The Good Sister by Maggie Christensen was a book I was so looking forward to reading (thank you to the author for providing my reading e-copy): from the moment I “met” the author (you can catch up on our November interview here) I had the feeling I might just have come across an author whose writing I could love. And I was so delighted to find that I was absolutely right…
Two Isobels. A lifetime of regret. A love that spans the years
In 1938, as the world hurtled towards war, twenty-year-old Isobel MacDonald fell madly in love. But fate and her own actions conspired to deny her the happiness she yearned for. Many years later, plagued with regrets and with a shrill voice from the past ringing in her ears, she documents the events that shaped her life.
In 2015, sixty-five-year-old Bel Davison returns from Australia to her native Scotland to visit her terminally ill aunt. Reading Isobel’s memoir, she is beset with memories of her own childhood, and she feels overcome with guilt. When she meets her aunt’s solicitor, events seem to spiral out of control, and almost against her will, she finds herself drawn to this enigmatic Scotsman.
What is it that links these two women across the generations? Can the past influence the future?
To be honest, the description of this book had hooked me before I’d even read the first page – and once I did, it was like being enveloped in a warm furry blanket and I felt quite bereft every time I had to put the book down. I’m always a complete pushover for dual time stories, but I particularly enjoy it when both threads are as engaging as they are in this book – there’s a smoothness about the transition between past and present that never once had me feeling “wrenched” from the story I was following, I enjoyed both, and became equally emotionally attached to both Isobel and Bel.
The present day story was enhanced so much by the fact that Bel was so easy to identify with – in terms of both age and life experience – and I loved reading about her attraction to the rather gorgeous Matt at a point when she’d thought she was beyond such things. The whole thread is beautifully handled – the tentative early steps, the doubts, the obstacles, the family reaction – and I smiled along with Bel’s ailing aunt, encouraging the relationship from the sidelines and seeing her careful planning working out.
Isobel’s own story – the love of her life and the sadness surrounding it, the impact of the approach of war and the moral standards of the time, the family relationships and experiences – was totally engrossing and very moving, wholly authentic in its historical detail and compelling to read. The links between the stories were beautifully handled – I really liked the use of Isobel’s written account as a device to move the story’s timing smoothly backwards and forwards – and I also thoroughly enjoyed the story’s backdrop, the strong sense of setting and location.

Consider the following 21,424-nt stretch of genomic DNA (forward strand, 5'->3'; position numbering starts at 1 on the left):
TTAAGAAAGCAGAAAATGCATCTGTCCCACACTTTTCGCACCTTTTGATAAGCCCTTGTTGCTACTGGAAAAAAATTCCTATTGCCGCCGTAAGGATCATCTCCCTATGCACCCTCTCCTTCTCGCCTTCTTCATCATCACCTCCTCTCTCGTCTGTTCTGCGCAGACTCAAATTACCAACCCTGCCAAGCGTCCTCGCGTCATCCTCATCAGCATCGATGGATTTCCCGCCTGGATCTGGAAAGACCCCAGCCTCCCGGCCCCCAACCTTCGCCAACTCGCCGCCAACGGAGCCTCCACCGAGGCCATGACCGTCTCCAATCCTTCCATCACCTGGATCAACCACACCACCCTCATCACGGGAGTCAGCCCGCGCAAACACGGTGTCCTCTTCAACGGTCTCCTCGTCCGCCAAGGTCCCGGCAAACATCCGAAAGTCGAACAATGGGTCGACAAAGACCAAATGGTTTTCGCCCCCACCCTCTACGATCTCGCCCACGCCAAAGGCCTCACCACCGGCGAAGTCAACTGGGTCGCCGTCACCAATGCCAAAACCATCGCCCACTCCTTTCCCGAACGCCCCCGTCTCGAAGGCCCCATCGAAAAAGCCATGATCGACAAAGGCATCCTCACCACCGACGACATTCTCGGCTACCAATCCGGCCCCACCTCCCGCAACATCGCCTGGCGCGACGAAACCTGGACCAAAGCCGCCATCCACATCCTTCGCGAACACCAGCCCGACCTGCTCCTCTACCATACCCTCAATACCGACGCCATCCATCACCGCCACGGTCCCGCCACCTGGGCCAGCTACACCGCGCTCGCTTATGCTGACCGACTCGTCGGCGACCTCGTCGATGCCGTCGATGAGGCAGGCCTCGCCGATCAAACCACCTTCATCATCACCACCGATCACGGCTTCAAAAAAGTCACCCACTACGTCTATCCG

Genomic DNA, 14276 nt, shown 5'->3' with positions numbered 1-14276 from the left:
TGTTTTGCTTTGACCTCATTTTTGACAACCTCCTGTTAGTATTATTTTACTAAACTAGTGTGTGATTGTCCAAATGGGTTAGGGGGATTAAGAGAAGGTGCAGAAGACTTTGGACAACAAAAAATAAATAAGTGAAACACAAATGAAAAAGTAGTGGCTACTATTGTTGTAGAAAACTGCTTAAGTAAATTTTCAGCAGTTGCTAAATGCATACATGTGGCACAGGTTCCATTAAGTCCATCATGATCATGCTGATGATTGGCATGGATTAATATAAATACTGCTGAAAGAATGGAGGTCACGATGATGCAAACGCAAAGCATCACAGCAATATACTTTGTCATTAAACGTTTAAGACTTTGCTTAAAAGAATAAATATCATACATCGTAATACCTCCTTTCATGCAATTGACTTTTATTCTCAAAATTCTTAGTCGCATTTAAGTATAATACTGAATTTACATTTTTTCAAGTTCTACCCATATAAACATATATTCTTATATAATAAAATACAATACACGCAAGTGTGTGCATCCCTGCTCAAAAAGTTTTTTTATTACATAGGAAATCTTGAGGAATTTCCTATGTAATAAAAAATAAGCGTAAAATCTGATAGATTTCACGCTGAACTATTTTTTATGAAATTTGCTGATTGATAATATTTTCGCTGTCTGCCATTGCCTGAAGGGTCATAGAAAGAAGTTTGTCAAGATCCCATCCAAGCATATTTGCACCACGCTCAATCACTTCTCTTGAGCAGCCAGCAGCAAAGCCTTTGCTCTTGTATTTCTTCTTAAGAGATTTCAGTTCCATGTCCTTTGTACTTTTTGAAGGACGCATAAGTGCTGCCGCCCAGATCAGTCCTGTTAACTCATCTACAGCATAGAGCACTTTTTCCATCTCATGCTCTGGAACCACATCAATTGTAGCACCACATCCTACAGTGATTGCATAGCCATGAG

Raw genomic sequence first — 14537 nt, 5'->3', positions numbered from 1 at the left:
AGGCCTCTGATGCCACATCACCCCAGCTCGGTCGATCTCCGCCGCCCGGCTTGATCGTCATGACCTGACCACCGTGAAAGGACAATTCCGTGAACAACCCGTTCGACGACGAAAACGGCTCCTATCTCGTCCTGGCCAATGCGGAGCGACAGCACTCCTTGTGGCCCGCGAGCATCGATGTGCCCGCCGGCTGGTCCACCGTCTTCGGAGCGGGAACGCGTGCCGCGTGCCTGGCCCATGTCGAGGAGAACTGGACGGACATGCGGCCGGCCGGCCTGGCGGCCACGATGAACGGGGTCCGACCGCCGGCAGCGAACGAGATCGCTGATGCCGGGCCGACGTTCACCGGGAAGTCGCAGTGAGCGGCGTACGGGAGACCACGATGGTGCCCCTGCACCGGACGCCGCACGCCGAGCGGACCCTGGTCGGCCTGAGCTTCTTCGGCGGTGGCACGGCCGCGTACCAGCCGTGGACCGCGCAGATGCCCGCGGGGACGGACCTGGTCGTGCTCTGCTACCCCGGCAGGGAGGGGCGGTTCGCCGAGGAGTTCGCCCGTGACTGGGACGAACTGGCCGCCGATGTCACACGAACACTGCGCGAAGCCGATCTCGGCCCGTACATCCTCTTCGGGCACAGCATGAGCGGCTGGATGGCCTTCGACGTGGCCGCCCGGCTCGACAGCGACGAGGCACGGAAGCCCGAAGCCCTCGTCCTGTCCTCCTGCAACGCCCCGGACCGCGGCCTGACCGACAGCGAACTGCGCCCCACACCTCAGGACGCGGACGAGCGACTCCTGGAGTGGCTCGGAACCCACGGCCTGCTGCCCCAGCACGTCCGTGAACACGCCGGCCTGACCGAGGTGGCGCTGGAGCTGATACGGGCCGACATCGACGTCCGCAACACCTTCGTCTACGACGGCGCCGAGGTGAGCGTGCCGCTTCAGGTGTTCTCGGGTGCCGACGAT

This is a book full of warmth and love and relationships and echoes of the past that make you smile while bringing a tear to your eye, and one that I really didn’t want to end. Just wonderful.
About the author
After a career in education, Maggie Christensen began writing contemporary women’s fiction portraying mature women facing life-changing situations. Her travels inspire her writing, be it her frequent visits to family in Oregon, USA or her home on Queensland’s beautiful Sunshine Coast. Maggie writes of mature heroines coming to terms with changes in their lives and the heroes worthy of them.
From her native Glasgow, Scotland, Maggie was lured by the call ‘Come and teach in the sun’ to Australia, where she worked as a primary school teacher, university lecturer and in educational management. Now living with her husband of thirty years on Queensland’s Sunshine Coast, she loves walking on the deserted beach in the early mornings and having coffee by the river on weekends. Her days are spent surrounded by books, either reading or writing them – her idea of heaven!
She continues her love of books as a volunteer with her local library where she selects and delivers books to the housebound. A member of Queensland Writer’s Centre, RWA, ALLi, and a local critique group, Maggie enjoys meeting her readers at book signings and library talks.